The probability that an atomic electron is between $r$ and $r+dr$ from the nucleus is $P(r)\,dr$, given by equation: $P(r)\,dr=|\psi|^2\,dV=|\psi|^2\,4\pi r^2\,dr$.  Atomic distances are often measured in units of $a$, the smallest distance between the electron and the nucleus in the Bohr model: $a=\frac{\epsilon_0h^2}{\pi m_\mathrm{r}e^2}=\frac{4\pi\epsilon_0\hbar^2}{m_\mathrm{r}e^2}=5.29\times10^{-11}\mathrm{m}$.

The Zeeman effect:  The interaction energy of an electron (mass $m$) with magnetic quantum number $m_l$ in a magnetic field $\vec{B}$ along the $+z$-direction is given by equation: $U=-\mu_zB=m_l\frac{e\hbar}{2m}B=m_lm_{\mathrm{B}}B$ $(m_l=0,\pm1,\pm2,\ldots,\pm l)$, where $m_{\mathrm{B}}=\frac{e\hbar}{2m}$ is called the Bohr magneton.

Electron spin:  An electron has an intrinsic spin angular momentum of magnitude $S$, given by equation $S=\sqrt{\frac12(\frac12+1)}\hbar=\sqrt{\frac34}\hbar$.  The possible values of the $z$-component of the spin angular momentum are $S_x=m_s\hbar$ $(m_s=\pm\frac12)$.

An orbiting electron experience an interaction between its spin and the effective magnetic field produced by the relative motion of electron and nucleus.  This spin-orbit coupling, along with relativistic effects, splits the energy levels according to their total angular momentum quantum number $j$: $E_{n,j}=-\frac{13.60\,\mathrm{eV}}{n^2}[1+\frac{n^2}{\alpha^2}(\frac{n}{j+\frac12}-\frac34)]$.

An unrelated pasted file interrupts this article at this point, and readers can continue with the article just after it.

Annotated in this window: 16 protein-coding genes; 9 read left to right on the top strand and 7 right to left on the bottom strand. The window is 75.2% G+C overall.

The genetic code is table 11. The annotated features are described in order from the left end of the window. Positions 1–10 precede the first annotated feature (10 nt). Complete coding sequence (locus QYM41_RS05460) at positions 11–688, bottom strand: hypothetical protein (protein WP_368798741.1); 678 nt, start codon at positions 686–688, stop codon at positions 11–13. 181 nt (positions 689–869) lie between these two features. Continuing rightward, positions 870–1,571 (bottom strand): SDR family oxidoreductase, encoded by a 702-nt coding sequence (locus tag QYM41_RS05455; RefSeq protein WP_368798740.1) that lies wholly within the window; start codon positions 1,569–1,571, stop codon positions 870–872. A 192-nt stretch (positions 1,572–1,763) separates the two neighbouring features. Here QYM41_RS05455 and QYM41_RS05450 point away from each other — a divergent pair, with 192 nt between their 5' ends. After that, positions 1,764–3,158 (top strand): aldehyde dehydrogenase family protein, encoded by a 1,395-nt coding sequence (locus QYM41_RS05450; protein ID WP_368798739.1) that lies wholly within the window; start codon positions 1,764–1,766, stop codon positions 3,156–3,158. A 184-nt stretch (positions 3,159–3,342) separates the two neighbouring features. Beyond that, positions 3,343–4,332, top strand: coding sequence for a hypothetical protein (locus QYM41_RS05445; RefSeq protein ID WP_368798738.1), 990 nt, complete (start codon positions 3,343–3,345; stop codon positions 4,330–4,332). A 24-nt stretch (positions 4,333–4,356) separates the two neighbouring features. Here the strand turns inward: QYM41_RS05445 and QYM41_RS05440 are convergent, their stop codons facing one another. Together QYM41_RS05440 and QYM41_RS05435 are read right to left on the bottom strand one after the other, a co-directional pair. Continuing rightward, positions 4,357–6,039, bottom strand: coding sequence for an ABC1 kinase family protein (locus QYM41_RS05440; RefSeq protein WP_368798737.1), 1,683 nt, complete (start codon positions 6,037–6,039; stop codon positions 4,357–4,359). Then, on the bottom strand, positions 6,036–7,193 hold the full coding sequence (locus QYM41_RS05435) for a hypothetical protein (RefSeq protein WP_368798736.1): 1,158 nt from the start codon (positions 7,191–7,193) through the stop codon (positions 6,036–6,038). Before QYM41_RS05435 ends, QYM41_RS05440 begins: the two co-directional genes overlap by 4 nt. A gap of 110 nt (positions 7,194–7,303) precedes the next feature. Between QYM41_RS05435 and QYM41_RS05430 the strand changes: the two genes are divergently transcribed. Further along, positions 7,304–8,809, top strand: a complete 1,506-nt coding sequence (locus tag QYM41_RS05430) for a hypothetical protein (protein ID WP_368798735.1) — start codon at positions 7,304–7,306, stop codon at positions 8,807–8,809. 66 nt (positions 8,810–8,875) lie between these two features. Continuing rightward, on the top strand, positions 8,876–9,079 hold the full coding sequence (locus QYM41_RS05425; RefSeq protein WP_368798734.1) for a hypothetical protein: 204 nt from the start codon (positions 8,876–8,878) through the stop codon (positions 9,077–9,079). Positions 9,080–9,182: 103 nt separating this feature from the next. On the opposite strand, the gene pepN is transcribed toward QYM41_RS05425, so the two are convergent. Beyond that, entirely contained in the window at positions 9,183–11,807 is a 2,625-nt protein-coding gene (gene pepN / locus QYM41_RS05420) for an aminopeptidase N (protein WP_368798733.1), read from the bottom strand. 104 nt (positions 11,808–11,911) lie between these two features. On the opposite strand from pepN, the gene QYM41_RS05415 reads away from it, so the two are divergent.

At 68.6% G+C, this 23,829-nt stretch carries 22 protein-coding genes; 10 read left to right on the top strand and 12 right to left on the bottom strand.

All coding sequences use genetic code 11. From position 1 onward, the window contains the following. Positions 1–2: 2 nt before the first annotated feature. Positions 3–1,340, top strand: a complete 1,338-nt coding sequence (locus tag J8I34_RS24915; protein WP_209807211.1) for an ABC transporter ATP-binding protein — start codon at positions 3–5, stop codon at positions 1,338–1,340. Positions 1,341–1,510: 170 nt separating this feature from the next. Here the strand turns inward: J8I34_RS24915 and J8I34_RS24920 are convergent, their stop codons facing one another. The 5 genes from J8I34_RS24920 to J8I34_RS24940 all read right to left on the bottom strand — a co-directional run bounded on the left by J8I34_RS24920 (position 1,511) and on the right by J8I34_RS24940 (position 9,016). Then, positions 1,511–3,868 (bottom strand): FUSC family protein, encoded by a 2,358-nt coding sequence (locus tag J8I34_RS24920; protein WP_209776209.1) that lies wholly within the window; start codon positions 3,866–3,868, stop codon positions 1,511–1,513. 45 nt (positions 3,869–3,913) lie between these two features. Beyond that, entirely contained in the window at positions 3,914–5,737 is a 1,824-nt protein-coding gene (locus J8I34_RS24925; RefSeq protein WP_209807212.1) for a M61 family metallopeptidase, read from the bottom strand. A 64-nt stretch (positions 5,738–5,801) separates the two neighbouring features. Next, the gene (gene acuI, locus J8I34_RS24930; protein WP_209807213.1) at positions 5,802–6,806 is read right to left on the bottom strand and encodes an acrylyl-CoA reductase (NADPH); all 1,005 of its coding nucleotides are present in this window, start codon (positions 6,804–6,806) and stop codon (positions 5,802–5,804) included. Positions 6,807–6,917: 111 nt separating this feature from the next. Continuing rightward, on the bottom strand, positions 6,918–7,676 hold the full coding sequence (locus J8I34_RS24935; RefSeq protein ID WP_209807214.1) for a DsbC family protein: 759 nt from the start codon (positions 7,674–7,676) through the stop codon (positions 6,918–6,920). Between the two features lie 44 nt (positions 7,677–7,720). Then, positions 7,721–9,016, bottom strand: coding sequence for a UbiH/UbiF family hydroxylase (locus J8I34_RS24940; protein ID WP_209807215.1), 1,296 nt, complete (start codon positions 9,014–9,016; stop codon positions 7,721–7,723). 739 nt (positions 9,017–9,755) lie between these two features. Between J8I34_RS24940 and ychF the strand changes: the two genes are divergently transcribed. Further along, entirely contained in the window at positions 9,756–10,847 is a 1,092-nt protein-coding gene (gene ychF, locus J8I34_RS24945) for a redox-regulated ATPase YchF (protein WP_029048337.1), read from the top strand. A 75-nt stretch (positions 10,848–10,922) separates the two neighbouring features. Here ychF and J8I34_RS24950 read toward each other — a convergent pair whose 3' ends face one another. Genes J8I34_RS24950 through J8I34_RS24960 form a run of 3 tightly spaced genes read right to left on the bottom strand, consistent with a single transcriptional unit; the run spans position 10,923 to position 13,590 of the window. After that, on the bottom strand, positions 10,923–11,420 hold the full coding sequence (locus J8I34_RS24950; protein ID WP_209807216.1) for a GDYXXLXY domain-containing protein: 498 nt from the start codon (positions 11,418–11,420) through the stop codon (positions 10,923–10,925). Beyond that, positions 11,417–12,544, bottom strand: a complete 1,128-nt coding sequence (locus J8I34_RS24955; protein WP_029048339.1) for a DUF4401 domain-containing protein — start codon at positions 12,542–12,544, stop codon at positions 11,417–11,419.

Many-electron atoms:  In a hydrogen atom, the quantum numbers $n$, $l$, $m_l$, and $m_s$ of the electron have certain allowed values given by equation: $n\geq1$, $0\leq l\leq n-1$, $|m_l|\leq l$, $m_s=\pm\frac12$.  In a many-electron atom, the allowed quantum numbers for each electron are the same as in hydrogen, but the energy levels depend on both $n$ and $l$ because of screening, the partial cancellation of the field of the nucleus by inner electrons.  If the effective (screened) charge attracting an electron is $Z_{\mathrm{eff}}e$, the energies of the levels are given approximately by equation: $E_n=-\frac{Z_{\mathrm{eff}}^2}{n^2}(13.6\,\mathrm{eV})$.

X-ray spectra:  Moseley’s law states that the frequency of a $K_{\alpha}$ x ray from a target with atomic number $Z$ is given by equation $f=(2.48\times10^{15}\,\mathrm{Hz})(Z-1)^2$.  Characteristic x-ray spectra result from transition to a hole in an inner energy level of an atom.

Quantum entanglement:  The wave function of two identical particles can be such that neither particle is itself in a definite state.  For example, the wave function could be a combination of one term with particle $1$ in state $A$ and particle $2$ in state $B$ and one term with particle $1$ in state $B$ and particle $2$ in state $A$.  The two particles are said to be entangled, since measuring the state of one particle automatically determines the result of subsequent measurements of the other particle.

## Momentum in Quantum Mechanics

For a particle in state $\Psi$, the expectation value of $x$ is $\langle x\rangle=\int_{-\infty}^{+\infty}x|\Psi(x,t)|^2\,dx$.

$\langle p\rangle=m\frac{d\langle x\rangle}{dt}=-i\hbar\int_{-\infty}^{+\infty}\left(\Psi^*\frac{\partial\Psi}{\partial x}\right)\,dx$.

In general, $\langle Q(x,p)\rangle=\int_{-\infty}^{+\infty}\Psi^*\,Q\left(x,\frac{\hbar}{i}\frac{\partial}{\partial x}\right)\Psi\,dx$.

For example, $T=\frac12mv^2=\frac{p^2}{2m}$, so $\langle T\rangle=-\frac{\hbar^2}{2m}\int_{-\infty}^{+\infty}\Psi^*\frac{\partial^2\Psi}{\partial x^2}\,dx$.

## Quantum Mechanics I: Wave Functions